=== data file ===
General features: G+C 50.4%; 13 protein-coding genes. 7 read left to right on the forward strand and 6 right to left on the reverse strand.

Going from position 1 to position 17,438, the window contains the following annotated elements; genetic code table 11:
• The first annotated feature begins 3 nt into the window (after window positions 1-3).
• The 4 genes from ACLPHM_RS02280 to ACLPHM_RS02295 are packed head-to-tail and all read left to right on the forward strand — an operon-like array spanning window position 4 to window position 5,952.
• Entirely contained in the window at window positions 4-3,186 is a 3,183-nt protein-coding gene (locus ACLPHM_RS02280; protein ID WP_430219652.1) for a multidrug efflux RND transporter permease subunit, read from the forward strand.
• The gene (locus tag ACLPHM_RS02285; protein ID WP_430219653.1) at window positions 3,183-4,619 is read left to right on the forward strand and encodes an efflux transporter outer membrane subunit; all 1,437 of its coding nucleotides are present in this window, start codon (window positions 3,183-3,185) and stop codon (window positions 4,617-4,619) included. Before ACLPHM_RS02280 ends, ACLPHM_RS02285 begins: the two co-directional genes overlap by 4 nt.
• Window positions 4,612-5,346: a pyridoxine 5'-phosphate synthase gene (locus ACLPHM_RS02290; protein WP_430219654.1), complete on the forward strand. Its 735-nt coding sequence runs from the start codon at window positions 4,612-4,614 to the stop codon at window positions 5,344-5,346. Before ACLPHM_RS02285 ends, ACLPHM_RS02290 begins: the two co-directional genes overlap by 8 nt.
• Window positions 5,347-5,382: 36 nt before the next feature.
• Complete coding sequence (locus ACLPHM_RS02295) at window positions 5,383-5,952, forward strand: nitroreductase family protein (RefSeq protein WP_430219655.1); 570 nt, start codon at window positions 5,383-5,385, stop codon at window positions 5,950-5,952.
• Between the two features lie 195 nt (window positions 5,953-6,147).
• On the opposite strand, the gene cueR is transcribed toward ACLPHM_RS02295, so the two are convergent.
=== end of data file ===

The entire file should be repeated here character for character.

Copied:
General features: G+C 50.4%; 13 protein-coding genes. 7 read left to right on the forward strand and 6 right to left on the reverse strand.

Going from position 1 to position 17,438, the window contains the following annotated elements; genetic code table 11:
• The first annotated feature begins 3 nt into the window (after window positions 1-3).
• The 4 genes from ACLPHM_RS02280 to ACLPHM_RS02295 are packed head-to-tail and all read left to right on the forward strand — an operon-like array spanning window position 4 to window position 5,952.
• Entirely contained in the window at window positions 4-3,186 is a 3,183-nt protein-coding gene (locus ACLPHM_RS02280; protein ID WP_430219652.1) for a multidrug efflux RND transporter permease subunit, read from the forward strand.
• The gene (locus tag ACLPHM_RS02285; protein ID WP_430219653.1) at window positions 3,183-4,619 is read left to right on the forward strand and encodes an efflux transporter outer membrane subunit; all 1,437 of its coding nucleotides are present in this window, start codon (window positions 3,183-3,185) and stop codon (window positions 4,617-4,619) included. Before ACLPHM_RS02280 ends, ACLPHM_RS02285 begins: the two co-directional genes overlap by 4 nt.
• Window positions 4,612-5,346: a pyridoxine 5'-phosphate synthase gene (locus ACLPHM_RS02290; protein WP_430219654.1), complete on the forward strand. Its 735-nt coding sequence runs from the start codon at window positions 4,612-4,614 to the stop codon at window positions 5,344-5,346. Before ACLPHM_RS02285 ends, ACLPHM_RS02290 begins: the two co-directional genes overlap by 8 nt.
• Window positions 5,347-5,382: 36 nt before the next feature.
• Complete coding sequence (locus ACLPHM_RS02295) at window positions 5,383-5,952, forward strand: nitroreductase family protein (RefSeq protein WP_430219655.1); 570 nt, start codon at window positions 5,383-5,385, stop codon at window positions 5,950-5,952.
• Between the two features lie 195 nt (window positions 5,953-6,147).
• On the opposite strand, the gene cueR is transcribed toward ACLPHM_RS02295, so the two are convergent.